Yesterday I was texting a friend who is having a hard time right now and I sent her a virtual *hug*, quickly followed by an apology it was inferior to the real thing, much as cybersex is somewhat lacking in comparison to the flesh and blood variety.

“Oh? A cyberhug communicates care and concern. So it’s fine. Sex…well that’s just about gratification”.

I disagreed. What about presence? What about acceptance? And I was startled by the implicit notion we don’t have care and concern for those we choose to sleep with. Maybe I was being over-optimistic.

It all immediately brought to mind a poem by Alden Nowlan. The title would now be considered non-PC but this was written a long while ago.

He Sits Down on the Floor of a School for the Retarded

I sit down on the floor of a school for the retarded, 
a writer of magazine articles accompanying a band 
that was met at the door by a child in a man’s body 
who asked them, “Are you the surprise they promised us?”

It’s Ryan’s Fancy, Dermot on guitar, 
Fergus on banjo, Denis on penny-whistle. 
In the eyes of this audience, they’re everybody 
who has ever appeared on TV. I’ve been telling lies 
to a boy who cried because his favorite detective 
hadn’t come with us; I said he had sent his love 
and, no, I didn’t think he’d mind if I signed his name 

to a scrap of paper: when the boy took it, he said, 
“Nobody will ever get this away from me,” 
in the voice, more hopeless than defiant, 
of one accustomed to finding that his hiding places 
have been discovered, used to having objects snatched 
out of his hands. Weeks from now I’ll send him 
another autograph, this one genuine 
in the sense of having been signed by somebody 
on the same payroll as the star. 
Then I’ll feel less ashamed. Now everyone is singing, 
“Old MacDonald had a farm,” and I don’t know what to do 
about the young woman (I call her a woman 
because she’s twenty-five at least, but think of her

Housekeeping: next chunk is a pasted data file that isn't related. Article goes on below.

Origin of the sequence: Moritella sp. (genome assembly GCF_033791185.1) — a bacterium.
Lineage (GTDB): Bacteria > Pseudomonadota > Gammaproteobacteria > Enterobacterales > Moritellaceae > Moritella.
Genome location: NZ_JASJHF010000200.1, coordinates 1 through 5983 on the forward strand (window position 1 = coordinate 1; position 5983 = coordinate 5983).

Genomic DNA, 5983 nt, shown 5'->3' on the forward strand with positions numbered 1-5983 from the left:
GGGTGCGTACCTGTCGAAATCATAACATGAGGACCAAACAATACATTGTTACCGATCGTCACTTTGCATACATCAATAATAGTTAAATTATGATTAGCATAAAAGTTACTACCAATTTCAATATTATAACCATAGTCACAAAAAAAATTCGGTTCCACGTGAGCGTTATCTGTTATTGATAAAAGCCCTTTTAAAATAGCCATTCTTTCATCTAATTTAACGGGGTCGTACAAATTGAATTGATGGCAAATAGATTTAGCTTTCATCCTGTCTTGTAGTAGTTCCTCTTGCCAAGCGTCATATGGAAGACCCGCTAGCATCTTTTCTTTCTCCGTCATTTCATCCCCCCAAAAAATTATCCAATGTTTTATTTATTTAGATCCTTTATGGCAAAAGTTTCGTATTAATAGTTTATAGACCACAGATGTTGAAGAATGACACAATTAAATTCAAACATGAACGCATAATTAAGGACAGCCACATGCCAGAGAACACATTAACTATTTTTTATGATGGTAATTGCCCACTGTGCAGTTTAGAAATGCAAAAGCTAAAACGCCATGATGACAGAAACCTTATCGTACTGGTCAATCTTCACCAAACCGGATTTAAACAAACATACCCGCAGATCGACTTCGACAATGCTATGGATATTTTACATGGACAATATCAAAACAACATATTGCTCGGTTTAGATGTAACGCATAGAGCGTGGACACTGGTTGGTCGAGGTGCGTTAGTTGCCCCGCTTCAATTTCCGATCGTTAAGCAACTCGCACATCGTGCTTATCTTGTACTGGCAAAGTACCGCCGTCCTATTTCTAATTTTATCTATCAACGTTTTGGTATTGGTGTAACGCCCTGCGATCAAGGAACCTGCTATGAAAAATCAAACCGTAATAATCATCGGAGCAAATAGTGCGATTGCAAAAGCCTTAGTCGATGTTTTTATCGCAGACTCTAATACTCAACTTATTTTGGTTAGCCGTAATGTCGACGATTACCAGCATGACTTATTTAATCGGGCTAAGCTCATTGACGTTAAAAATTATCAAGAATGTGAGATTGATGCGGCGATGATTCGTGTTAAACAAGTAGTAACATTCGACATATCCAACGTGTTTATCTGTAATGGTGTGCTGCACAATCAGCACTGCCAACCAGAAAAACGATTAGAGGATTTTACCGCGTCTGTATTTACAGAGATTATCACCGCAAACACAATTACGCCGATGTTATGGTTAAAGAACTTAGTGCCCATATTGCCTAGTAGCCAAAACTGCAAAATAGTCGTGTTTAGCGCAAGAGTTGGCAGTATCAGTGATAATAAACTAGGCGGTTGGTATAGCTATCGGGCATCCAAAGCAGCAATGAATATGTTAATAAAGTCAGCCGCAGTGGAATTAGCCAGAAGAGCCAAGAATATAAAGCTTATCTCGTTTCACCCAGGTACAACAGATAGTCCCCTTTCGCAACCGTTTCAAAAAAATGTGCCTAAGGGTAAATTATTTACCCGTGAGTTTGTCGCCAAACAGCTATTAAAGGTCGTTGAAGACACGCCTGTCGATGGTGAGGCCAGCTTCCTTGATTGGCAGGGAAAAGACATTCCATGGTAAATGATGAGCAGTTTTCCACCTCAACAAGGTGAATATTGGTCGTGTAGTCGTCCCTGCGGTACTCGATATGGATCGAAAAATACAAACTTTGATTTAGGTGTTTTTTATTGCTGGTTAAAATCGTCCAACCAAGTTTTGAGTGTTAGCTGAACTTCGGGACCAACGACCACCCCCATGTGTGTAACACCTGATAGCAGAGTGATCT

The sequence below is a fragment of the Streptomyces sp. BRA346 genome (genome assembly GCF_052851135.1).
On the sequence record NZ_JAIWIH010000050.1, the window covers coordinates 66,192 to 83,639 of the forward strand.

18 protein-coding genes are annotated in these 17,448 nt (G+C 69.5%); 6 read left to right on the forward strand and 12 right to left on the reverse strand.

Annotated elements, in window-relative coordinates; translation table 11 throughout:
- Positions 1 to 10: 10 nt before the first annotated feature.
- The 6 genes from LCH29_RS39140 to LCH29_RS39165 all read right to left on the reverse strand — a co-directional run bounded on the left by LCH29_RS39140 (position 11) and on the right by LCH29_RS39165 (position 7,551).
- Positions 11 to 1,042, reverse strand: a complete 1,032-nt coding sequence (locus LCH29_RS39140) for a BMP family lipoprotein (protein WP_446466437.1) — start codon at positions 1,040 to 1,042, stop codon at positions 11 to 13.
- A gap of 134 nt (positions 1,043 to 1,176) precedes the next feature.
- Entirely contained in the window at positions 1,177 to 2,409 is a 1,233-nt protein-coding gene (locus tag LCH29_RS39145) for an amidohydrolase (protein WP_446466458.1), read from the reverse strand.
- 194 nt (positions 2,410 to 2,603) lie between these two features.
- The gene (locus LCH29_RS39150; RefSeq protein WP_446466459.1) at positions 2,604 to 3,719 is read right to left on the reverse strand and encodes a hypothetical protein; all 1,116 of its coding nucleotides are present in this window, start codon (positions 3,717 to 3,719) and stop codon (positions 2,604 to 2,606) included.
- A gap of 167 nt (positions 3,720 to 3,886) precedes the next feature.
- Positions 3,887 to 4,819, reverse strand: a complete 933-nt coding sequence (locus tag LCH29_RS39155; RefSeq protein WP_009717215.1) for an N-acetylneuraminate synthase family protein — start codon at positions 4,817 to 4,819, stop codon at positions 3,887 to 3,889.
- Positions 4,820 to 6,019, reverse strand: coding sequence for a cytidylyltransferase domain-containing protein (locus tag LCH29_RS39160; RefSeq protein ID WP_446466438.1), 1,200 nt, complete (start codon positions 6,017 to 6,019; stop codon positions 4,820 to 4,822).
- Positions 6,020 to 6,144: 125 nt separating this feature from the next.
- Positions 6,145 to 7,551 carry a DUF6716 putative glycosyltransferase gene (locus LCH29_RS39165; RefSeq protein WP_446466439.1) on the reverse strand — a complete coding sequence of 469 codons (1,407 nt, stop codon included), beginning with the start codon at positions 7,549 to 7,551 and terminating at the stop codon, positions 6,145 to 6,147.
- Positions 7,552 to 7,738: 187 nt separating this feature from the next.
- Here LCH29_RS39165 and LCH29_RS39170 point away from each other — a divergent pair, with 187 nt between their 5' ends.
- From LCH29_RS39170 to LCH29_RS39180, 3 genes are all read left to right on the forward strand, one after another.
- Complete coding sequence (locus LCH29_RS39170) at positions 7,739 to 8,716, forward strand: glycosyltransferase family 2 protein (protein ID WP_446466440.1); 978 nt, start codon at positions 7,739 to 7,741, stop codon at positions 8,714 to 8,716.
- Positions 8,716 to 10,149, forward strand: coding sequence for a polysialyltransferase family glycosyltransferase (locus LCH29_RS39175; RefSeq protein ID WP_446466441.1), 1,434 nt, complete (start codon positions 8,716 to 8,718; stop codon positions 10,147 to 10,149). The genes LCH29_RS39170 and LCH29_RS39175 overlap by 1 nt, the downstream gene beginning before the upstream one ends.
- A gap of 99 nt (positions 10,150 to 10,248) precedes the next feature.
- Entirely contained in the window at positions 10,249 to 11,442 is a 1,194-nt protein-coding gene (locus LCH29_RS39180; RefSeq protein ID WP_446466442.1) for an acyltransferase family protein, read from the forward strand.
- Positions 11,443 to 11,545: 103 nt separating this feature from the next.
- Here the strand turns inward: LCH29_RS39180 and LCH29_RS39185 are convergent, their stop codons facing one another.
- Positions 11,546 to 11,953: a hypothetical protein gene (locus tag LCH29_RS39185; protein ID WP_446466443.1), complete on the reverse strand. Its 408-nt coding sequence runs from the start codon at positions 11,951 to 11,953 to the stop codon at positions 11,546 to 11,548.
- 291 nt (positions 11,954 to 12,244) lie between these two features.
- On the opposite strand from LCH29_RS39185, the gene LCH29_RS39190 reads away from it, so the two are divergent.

as a little girl, she plays the part so well, 
having known no other), about the young woman who 
sits down beside me and, as if it were the most natural 
thing in the world, rests her head on my shoulder.

It’s nine o’clock in the morning, not an hour for music. 
And, at the best of times, I’m uncomfortable 
in situations where I’m ignorant 
of the accepted etiquette: it’s one thing 
to jump a fence, quite another thing to blunder 
into one in the dark. I look around me 
for a teacher to whom to smile out my distress. 
They’re all busy elsewhere, “Hold me,” she whispers. “Hold me.” 
I put my arm around her. “Hold me tighter.” 
I do, and she snuggles closer. I half-expect 
someone in authority to grab her 
of me: I can imagine this being remembered 
for ever as the time the sex-crazed writer 
publicly fondled the poor retarded girl. 
“Hold me,” she says again. What does it matter 
what anybody thinks? I put my arm around her, 
rest my chin in her hair, thinking of children, 
real children, and of how they say it, “Hold me,” 
and of a patient in a geriatric ward 
I once heard crying out to his mother, dead 
for half a century, “I’m frightened! Hold me!” 
and of a boy-soldier screaming it on the beach 
at Dieppe, of Nelson in Hardy’s arms, 
of Frieda gripping Lawrence’s ankle 
until he sailed off in his Ship of Death. 
It’s what we all want, in the end, 
to be held, merely to be held, 
to be kissed (not necessarily with the lips, 
for every touching is a kind of kiss.) 

Yet, it’s what we all want, in the end, 
not to be worshipped, not to be admired, 
not to be famous, not to be feared, 
not even to be loved, but simply to be held. 

She hugs me now, this retarded woman, and I hug her. 
We are brother and sister, father and daughter, 
mother and son, husband and wife. 
We are lovers. We are two human beings 
huddled together for a little while by the fire 
in the Ice Age, two thousand years ago. 


One thought on “Cyberhug

  1. Pingback: I saw this and thought of you… | edgeofthebellcurve

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